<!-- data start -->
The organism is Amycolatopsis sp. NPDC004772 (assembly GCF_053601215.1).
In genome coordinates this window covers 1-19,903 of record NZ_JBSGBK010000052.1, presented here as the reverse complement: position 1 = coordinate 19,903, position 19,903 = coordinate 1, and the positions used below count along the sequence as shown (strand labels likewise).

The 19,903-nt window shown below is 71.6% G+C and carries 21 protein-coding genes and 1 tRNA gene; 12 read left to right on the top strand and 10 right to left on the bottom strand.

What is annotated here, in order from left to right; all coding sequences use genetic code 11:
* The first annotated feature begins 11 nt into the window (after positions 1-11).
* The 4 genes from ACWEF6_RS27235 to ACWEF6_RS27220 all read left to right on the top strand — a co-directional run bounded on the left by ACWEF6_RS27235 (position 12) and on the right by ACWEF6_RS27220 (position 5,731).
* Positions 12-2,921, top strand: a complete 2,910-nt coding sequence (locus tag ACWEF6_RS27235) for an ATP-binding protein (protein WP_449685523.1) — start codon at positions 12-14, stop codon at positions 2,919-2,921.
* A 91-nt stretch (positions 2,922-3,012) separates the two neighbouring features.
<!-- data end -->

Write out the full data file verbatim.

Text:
The organism is Amycolatopsis sp. NPDC004772 (assembly GCF_053601215.1).
In genome coordinates this window covers 1-19,903 of record NZ_JBSGBK010000052.1, presented here as the reverse complement: position 1 = coordinate 19,903, position 19,903 = coordinate 1, and the positions used below count along the sequence as shown (strand labels likewise).

The 19,903-nt window shown below is 71.6% G+C and carries 21 protein-coding genes and 1 tRNA gene; 12 read left to right on the top strand and 10 right to left on the bottom strand.

What is annotated here, in order from left to right; all coding sequences use genetic code 11:
* The first annotated feature begins 11 nt into the window (after positions 1-11).
* The 4 genes from ACWEF6_RS27235 to ACWEF6_RS27220 all read left to right on the top strand — a co-directional run bounded on the left by ACWEF6_RS27235 (position 12) and on the right by ACWEF6_RS27220 (position 5,731).
* Positions 12-2,921, top strand: a complete 2,910-nt coding sequence (locus tag ACWEF6_RS27235) for an ATP-binding protein (protein WP_449685523.1) — start codon at positions 12-14, stop codon at positions 2,919-2,921.
* A 91-nt stretch (positions 2,922-3,012) separates the two neighbouring features.